BOSTON, September 8, 2017 – For the second year in a row, the Cummings organization was named the Commonwealth’s number one Top Charitable Contributor at Boston Business Journal’s 12th Annual Corporate Citizenship Summit on September 7 in Boston.
With combined charitable giving exceeding $21 million, Woburn-based commercial real estate firm Cummings Properties and its affiliate Cummings Foundation topped the list of the region’s 85 largest corporate contributors to Massachusetts-based charities in 2016. Granite Telecommunications and Liberty Mutual Insurance Group landed the second and third spots, respectively.
“The commitment to community and supporting those in need is evident in the sheer number of companies and the level of giving,” said Boston Business Journal publisher and market president Carolyn Jones.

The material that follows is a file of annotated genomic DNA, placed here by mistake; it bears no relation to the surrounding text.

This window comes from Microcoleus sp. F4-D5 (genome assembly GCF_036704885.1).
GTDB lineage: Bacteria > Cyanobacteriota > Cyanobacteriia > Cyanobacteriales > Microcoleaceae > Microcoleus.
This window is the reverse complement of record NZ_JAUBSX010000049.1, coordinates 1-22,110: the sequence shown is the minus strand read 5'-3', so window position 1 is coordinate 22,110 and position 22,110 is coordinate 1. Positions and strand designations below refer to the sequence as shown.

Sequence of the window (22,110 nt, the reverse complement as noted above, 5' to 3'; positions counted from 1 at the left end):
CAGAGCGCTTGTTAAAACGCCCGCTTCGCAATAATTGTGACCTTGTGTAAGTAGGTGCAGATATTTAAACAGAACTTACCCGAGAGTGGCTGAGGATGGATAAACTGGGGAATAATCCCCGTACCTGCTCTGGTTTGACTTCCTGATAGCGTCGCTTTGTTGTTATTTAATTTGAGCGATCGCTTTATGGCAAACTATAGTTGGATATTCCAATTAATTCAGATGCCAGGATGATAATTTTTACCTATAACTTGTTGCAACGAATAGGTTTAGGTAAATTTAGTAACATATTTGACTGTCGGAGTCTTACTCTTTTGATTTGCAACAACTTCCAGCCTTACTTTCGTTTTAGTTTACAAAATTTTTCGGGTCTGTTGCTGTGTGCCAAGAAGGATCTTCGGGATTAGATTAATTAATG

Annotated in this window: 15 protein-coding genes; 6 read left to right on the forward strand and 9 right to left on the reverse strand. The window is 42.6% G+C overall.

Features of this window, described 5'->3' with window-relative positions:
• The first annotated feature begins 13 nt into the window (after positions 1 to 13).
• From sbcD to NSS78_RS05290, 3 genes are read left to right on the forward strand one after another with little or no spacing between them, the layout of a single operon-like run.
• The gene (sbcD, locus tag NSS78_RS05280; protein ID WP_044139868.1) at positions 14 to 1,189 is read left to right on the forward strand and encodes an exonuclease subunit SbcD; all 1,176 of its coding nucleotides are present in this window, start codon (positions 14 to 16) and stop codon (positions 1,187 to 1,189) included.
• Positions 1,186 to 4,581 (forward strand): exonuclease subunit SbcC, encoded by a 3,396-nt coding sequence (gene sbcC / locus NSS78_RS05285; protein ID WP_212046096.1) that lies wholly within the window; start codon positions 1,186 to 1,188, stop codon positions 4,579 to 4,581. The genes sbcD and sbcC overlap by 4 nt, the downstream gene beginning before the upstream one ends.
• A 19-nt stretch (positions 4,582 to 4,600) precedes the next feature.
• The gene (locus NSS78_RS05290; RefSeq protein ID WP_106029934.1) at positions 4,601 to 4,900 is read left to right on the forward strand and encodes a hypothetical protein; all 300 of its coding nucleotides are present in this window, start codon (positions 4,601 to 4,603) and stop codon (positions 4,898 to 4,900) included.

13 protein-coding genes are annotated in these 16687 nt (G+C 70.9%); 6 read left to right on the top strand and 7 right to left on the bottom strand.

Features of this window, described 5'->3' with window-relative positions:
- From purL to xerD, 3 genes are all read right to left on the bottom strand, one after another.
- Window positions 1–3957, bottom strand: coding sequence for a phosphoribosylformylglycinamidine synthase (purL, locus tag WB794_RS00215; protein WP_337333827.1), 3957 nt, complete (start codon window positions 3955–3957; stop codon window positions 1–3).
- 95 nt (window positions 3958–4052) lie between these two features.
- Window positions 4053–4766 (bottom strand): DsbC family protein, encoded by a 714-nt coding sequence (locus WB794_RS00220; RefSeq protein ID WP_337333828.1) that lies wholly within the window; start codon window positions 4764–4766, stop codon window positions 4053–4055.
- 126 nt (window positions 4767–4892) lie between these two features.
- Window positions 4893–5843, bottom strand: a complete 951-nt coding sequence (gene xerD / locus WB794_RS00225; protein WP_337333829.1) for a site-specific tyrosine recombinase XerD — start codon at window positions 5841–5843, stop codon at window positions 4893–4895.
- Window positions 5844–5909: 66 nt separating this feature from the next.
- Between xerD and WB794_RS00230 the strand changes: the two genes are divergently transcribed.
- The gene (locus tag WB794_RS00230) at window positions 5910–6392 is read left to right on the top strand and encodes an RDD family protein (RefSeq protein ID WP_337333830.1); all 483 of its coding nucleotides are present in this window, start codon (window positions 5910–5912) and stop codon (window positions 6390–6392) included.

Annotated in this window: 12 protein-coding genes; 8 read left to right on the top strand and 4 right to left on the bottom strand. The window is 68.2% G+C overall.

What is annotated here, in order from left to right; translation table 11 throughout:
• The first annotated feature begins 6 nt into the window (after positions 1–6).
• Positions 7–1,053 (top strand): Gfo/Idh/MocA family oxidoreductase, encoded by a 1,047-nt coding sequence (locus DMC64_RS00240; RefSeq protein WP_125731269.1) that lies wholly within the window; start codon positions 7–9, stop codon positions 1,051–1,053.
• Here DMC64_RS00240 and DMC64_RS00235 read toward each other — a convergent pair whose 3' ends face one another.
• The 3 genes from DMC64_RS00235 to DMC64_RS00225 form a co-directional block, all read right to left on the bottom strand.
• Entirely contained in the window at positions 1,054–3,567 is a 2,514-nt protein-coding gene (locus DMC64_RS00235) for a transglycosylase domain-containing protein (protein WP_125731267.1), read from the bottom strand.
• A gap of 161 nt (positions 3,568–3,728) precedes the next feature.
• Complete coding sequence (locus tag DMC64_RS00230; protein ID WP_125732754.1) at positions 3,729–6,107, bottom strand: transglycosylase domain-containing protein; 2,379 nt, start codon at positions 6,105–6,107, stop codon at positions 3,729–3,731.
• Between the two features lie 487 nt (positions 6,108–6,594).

“This award simply wouldn’t be possible without the more than 2,000 leasing clients who choose to locate their businesses within the Cummings portfolio, so this truly belongs to them,” said Dennis A. Clarke, president and CEO of Cummings Properties.
Woburn organization donates more than $21 million to Mass.-based charities in 2016
The large majority of all buildings managed by Cummings Properties are owned, debt free, by Cummings Foundation and operated for its sole benefit. All of the rental profits from those buildings support hundreds of local nonprofits, primarily through the Foundation’s two signature grant programs.
The $100K for 100 grant program awards 100 grants of $100,000 each to Greater Boston area nonprofits each year. The Foundation is accepting Letters of Inquiry through October 1 for its 2018 grant cycle. Additional information is available at www.CummingsFoundation.org/oneworldboston.
New this year is Cummings Foundation’s Sustaining Grants program, which will award a total of $10 million next June to approximately 30 former recipients of $100K for 100 grants. Leading this initiative is a 23-member volunteer Site Visits Committee, which includes representatives from client firms, former state legislators, CEOs, a retired justice of the Massachusetts Supreme Judicial Court, and a Boston Globe reporter.